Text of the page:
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Wednesday, December 14, 2005

  • Robert Fisk on The Murders of Gibran Tueni, Rafik Hariri and the Changing Tide in Lebanon


    In Lebanon, tens of thousands of people have turned out for the funeral of prominent anti-Syrian publisher and lawmaker Gibran Tueni. Tueni was killed, along with three others, in a massive car bomb in Beirut on Monday. The blast came just hours before a UN inquiry team said it had fresh evidence to reinforce earlier findings of Syrian involvement in the assassination of former Lebanese Prime Minister Rafik Hariri. We go to Beirut to speak with veteran Middle East Correspondent Robert Fisk. [includes rush transcript]

  • The Iraq Invasion: Day 1,000


    1,000 days ago today, the U.S. invasion of Iraq officially began. Since then, over 2,300 coalition troops and as many as 100,000 Iraqis have been killed. Zero weapons of mass destruction have been found and the cost of the war has topped $200 billion dollars. We speak with Iraqi humanitarian Sami Rousuli in Karbala and Robert Fisk in Beirut. [includes rush transcript]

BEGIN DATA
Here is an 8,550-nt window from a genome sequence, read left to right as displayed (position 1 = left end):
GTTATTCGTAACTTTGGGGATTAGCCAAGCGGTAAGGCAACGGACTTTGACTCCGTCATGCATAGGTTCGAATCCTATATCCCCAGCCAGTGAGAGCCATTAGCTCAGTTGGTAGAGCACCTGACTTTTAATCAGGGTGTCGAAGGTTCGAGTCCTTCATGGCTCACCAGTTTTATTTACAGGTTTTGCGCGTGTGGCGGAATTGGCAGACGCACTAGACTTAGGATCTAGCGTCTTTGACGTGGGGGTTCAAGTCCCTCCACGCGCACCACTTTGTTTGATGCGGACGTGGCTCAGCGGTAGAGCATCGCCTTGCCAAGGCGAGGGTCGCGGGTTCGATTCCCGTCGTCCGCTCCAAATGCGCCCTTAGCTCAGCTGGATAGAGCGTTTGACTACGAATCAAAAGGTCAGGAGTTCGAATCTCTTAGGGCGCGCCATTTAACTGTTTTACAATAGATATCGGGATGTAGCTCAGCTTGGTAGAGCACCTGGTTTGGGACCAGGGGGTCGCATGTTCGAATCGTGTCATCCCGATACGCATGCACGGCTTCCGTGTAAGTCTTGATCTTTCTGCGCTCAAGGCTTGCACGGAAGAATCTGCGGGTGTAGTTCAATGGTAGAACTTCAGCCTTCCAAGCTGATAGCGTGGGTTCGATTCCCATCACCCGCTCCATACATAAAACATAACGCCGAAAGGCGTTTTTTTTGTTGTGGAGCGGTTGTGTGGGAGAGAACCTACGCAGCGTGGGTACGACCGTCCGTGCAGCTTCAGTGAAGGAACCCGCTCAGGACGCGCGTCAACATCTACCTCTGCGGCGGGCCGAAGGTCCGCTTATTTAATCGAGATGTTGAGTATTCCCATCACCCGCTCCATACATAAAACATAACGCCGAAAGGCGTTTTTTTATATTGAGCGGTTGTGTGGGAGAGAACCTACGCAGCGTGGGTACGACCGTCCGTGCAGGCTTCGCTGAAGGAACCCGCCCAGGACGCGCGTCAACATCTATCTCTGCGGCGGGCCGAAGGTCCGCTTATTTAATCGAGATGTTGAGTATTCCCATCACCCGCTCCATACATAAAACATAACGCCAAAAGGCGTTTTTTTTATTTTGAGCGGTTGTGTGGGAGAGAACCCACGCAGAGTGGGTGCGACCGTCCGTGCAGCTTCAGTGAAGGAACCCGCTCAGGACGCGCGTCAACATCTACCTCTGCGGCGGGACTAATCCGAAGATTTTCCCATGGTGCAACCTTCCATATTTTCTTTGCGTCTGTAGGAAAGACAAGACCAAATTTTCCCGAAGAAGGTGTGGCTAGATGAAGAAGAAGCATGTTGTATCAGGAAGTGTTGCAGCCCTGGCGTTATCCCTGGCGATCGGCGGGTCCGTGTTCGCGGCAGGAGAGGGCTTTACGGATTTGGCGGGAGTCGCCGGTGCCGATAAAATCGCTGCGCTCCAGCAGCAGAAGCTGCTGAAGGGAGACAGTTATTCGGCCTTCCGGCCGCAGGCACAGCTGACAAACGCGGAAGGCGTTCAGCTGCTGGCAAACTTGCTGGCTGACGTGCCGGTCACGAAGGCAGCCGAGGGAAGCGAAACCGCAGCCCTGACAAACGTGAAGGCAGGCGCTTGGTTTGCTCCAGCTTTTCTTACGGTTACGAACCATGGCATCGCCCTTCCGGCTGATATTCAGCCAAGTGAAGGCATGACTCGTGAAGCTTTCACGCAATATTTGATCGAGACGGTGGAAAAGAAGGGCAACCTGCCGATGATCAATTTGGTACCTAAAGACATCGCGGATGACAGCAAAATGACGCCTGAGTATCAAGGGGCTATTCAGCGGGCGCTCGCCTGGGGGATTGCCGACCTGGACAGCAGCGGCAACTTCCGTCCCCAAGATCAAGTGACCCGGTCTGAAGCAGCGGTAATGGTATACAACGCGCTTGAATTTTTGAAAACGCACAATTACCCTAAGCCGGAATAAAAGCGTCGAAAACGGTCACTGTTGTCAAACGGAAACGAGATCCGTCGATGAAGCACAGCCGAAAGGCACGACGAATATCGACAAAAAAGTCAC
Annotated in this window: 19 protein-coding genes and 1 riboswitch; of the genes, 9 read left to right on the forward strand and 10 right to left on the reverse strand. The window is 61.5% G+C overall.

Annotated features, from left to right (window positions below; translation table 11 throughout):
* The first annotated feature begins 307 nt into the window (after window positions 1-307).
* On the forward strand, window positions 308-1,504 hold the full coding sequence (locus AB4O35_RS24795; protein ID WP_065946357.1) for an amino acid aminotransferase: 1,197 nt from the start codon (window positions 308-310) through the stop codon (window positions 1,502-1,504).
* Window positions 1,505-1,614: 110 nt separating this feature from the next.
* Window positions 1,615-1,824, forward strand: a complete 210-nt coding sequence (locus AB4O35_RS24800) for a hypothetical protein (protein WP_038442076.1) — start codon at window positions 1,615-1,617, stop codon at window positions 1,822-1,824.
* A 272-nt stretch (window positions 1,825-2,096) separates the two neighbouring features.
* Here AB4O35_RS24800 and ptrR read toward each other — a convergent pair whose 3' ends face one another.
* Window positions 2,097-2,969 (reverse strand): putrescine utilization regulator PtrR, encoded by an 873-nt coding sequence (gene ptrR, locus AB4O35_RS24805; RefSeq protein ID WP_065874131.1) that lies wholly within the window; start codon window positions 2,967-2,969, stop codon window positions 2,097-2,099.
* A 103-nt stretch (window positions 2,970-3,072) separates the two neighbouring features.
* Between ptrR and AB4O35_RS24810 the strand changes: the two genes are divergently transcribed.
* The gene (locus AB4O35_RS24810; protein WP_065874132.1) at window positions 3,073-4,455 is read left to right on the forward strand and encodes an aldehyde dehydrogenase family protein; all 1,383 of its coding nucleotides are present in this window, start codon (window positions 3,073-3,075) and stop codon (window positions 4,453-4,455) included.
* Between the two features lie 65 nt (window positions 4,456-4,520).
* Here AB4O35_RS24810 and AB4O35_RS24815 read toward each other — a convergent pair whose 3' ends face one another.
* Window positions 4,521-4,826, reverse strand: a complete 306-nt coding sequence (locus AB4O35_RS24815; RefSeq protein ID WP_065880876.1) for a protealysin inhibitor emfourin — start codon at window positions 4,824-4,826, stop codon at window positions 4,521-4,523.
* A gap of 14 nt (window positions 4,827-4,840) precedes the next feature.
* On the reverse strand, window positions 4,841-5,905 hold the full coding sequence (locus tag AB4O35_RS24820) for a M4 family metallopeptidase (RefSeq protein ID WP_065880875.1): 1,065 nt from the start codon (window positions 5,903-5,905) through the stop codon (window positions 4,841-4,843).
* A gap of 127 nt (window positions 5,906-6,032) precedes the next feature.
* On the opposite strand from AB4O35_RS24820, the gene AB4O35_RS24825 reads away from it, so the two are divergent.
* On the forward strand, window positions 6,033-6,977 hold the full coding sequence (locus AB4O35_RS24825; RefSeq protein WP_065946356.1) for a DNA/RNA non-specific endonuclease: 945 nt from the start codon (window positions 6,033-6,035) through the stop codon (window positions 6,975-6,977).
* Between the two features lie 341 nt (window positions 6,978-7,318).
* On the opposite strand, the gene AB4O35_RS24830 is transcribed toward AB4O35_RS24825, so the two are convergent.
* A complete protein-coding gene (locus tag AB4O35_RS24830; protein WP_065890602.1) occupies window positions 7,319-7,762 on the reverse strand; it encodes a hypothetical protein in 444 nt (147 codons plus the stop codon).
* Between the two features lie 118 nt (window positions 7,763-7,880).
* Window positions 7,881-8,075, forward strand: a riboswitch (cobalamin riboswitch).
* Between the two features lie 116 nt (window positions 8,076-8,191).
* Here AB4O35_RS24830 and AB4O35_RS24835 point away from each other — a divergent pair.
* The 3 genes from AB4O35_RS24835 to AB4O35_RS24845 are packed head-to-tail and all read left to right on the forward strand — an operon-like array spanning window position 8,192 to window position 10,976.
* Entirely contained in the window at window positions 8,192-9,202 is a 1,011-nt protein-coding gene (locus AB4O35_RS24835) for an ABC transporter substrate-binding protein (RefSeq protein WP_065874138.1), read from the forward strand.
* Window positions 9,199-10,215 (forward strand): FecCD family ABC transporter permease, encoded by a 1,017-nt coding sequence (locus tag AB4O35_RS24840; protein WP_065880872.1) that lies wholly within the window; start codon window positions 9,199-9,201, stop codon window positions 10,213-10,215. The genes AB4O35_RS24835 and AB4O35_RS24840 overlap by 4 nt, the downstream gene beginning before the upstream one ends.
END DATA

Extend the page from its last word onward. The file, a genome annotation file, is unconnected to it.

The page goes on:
• Study Shows Civilian Death Toll in Iraq More Than 100,000


    On the 1,000th day of the U.S. war on Iraq, we look at a subject that usually receives little attention — the Iraqi civilian death toll since the war began. We speak with Dr. Les Roberts, the lead researcher of a study released last year on the number of deaths in Iraq, which put the toll at more than 100,000. [includes rush transcript]

  • Protests Continue at WTO Conference as Talks Stall Over Agricultural Trade


    The World Trade Organization has entered its second day of its ministerial meeting in Hong Kong. South Koreans have led attempts to reach the convention center by swimming across Hong Kong Bay. They have been blocked off by heavily armed police barricades and beaten back by riot police with pepper spray and batons. We speak with Anuradha Mittal, an expert on world trade issues in Hong Kong. [includes rush transcript]